• Pick A Character – Sometimes the missing piece is context. When you’re curious who this idea is targeting, pick a character and be them. How would a single mom react? What would a college student say? How would dad react? You can provide context by picking a character and hearing the pitch. It’s also a great way to endear yourself to your teammates. Or just look like a jackass.
  • Listening – The key to improv isn’t always being ready to talk. It always being available to listen. Get out of the office, dump the email and cut your meetings down. With your extra time, sit in the same space and peek over the shoulders of the people with the ideas. You’d be surprised what they’re willing, and trying, to say.
  • Props – Not the Carrot Top kinda props. Encouragement. Many ideas are like chicks being hatched. They need a little encouragement to get out of the shell. Even if the idea isn’t going to fly, acknowledging the effort and letting people know that you’re fostering a culture of idea generation goes a long way.

You may never make it to Second City, but you can make it up along the way. There is a way to improvise and be authentic at the same time. Preparation is the key.

What’s Your Cutting Fluid?

Maybe you’ve seen a CNC machine transforming a block of metal into custom rims, robotic arms or works of art. CNC machines are comprised of a lot of parts; the big arm moves the head that houses the bit that whittles away the material sliver by sliver.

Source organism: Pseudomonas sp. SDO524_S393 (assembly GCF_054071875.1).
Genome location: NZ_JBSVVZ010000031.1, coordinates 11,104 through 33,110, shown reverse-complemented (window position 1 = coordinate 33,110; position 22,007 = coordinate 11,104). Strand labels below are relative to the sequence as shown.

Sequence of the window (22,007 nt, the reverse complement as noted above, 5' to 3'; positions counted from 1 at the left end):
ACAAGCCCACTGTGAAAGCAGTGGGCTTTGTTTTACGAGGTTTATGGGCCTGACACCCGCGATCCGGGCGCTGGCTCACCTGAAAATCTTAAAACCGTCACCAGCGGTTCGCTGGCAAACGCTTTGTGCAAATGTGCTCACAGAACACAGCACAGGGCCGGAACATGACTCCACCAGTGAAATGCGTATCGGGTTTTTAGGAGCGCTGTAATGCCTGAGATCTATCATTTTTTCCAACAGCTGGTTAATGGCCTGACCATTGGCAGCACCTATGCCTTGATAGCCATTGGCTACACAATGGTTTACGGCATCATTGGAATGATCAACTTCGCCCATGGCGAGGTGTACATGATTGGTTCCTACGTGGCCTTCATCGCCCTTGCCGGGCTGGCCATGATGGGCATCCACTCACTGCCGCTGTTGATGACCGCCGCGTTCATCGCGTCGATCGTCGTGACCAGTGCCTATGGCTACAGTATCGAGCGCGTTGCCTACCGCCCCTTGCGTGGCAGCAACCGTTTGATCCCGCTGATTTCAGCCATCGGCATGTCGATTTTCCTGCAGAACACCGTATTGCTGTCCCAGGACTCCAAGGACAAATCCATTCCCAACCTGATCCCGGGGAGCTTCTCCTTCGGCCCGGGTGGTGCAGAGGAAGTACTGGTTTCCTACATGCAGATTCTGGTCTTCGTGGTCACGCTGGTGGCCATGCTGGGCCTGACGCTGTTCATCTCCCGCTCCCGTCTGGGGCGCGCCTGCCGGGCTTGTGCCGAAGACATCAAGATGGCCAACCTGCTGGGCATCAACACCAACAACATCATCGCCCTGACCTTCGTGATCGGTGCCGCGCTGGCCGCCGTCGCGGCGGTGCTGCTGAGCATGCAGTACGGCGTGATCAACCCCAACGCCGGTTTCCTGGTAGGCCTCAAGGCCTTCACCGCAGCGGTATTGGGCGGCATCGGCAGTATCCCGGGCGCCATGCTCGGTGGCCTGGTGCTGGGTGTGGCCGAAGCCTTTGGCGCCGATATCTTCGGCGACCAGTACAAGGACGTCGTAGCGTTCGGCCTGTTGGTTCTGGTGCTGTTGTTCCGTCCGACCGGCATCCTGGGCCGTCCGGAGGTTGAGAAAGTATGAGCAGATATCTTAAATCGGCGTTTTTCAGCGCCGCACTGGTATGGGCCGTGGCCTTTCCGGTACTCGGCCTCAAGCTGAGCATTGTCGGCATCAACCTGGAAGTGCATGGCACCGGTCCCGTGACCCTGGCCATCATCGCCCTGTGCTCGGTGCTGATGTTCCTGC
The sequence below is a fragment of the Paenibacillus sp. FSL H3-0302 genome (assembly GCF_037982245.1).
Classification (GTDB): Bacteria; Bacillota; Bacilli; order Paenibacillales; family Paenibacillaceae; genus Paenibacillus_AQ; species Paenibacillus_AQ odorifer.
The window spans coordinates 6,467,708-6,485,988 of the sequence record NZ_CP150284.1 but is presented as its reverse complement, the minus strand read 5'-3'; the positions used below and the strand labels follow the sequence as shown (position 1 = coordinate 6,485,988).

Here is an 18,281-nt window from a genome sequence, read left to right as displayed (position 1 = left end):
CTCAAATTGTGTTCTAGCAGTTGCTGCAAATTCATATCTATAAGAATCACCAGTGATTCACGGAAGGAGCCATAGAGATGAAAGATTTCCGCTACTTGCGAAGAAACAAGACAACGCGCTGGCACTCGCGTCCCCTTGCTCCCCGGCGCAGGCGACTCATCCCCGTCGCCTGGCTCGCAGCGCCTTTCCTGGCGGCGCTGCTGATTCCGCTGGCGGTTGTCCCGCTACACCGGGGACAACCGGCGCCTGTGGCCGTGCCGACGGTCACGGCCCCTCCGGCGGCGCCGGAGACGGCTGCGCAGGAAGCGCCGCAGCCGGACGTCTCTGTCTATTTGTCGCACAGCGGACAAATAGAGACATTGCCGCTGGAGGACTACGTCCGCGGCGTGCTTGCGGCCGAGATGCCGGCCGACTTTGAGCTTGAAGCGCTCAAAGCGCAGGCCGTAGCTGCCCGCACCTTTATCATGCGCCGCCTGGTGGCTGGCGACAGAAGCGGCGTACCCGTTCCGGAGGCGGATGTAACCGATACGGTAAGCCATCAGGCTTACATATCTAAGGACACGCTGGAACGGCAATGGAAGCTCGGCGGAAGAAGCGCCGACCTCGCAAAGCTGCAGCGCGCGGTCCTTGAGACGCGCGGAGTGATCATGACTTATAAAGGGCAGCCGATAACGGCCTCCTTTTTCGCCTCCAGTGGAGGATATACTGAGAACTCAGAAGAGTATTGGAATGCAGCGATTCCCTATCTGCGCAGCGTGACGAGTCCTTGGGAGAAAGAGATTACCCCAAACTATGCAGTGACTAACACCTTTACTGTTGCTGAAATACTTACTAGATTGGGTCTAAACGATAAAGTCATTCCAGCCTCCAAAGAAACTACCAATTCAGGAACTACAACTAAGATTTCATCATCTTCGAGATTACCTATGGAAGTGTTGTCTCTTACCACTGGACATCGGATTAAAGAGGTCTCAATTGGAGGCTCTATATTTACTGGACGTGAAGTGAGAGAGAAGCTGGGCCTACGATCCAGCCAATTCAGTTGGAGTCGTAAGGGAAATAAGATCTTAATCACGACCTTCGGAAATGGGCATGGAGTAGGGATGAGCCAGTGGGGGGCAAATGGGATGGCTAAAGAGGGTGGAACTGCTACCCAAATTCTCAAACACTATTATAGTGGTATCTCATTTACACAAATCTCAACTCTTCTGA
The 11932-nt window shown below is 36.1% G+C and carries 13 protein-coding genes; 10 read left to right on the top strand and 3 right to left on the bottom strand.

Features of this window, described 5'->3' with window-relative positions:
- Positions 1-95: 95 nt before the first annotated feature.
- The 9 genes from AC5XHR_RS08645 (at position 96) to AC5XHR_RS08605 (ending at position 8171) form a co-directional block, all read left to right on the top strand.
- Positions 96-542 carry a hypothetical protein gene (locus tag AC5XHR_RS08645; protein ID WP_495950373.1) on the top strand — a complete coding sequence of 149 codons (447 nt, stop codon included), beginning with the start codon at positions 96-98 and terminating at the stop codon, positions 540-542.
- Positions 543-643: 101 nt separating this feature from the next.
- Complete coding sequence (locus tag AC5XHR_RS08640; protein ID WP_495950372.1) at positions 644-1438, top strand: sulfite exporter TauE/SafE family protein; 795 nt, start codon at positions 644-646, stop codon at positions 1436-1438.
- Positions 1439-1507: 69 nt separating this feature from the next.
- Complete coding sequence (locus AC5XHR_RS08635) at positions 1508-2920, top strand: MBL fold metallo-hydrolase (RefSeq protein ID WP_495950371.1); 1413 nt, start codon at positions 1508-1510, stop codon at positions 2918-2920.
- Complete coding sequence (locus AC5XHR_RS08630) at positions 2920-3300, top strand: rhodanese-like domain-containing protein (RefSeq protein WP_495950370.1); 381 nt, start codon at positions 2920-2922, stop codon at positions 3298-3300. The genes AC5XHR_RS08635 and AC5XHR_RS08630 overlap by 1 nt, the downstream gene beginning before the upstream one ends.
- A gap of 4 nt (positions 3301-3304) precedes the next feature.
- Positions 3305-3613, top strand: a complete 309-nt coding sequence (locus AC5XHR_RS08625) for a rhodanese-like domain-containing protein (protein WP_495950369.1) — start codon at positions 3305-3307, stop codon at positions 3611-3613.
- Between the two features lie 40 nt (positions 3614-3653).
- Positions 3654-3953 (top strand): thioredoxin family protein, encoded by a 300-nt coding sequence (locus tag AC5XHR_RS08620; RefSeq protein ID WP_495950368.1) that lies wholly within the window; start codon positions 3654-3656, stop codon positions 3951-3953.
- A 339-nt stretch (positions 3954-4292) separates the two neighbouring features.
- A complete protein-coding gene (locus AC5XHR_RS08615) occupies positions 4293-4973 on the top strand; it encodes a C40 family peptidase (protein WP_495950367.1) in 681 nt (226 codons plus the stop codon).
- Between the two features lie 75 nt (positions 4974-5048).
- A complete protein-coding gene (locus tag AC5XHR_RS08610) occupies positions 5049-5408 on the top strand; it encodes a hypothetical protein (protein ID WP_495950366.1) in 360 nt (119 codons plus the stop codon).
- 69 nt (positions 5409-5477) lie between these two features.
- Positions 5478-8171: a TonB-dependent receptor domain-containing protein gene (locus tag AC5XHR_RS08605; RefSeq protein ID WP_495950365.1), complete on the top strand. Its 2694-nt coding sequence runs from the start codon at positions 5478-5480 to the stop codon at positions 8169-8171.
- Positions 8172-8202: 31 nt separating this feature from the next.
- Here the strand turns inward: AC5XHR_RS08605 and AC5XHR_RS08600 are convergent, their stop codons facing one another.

That constant work of metal versus metal creates friction and generates an enormous amount of heat. So engineers added another part to the machine. Cutting fluid.

Cutting fluid creates an environment where friction can happen. It keeps all the moving parts cool enough for the real work to happen. Without cutting fluid, the machine parts would easily overheat and no work would be done.

As a part of a team of leaders, heat and friction should be expected. There should be a healthy desire to disturb, unearth, evaluate and refine. But in the midst of all that, what keeps the idea machine from overheating and destroying itself in the process?

Culture is the cutting fluid of any organization. It’s the way that hard work and heavy lifting gets done without disastrous results of hurt feelings, fatigue and disrespect.

Culture makes the tough choices easier to swallow.

Culture makes long hours make sense.

Culture makes opposing views not equate to opposition.

Any place where collaboration happens, the cutting fluid of a healthy culture is essential. So what is the path to a healthy culture? Here’s a short list of things that anyone can do to help pave the way.

  • Critique never becomes critical.
  • Failure isn’t fatal.
  • Laugh louder than you argue.
  • Welcome disagreement. Avoid being disagreeable.
  • Challenges are met with encouragement.
  • Be real about your shortcomings.
  • Be humble with your strengths.

What is your cutting fluid? How do you keep collaboration and the challenge of leading others positive, optimistic and in the context of a healthy culture? Figure this out and you will be able to do the tough stuff without it all blowing up in your face.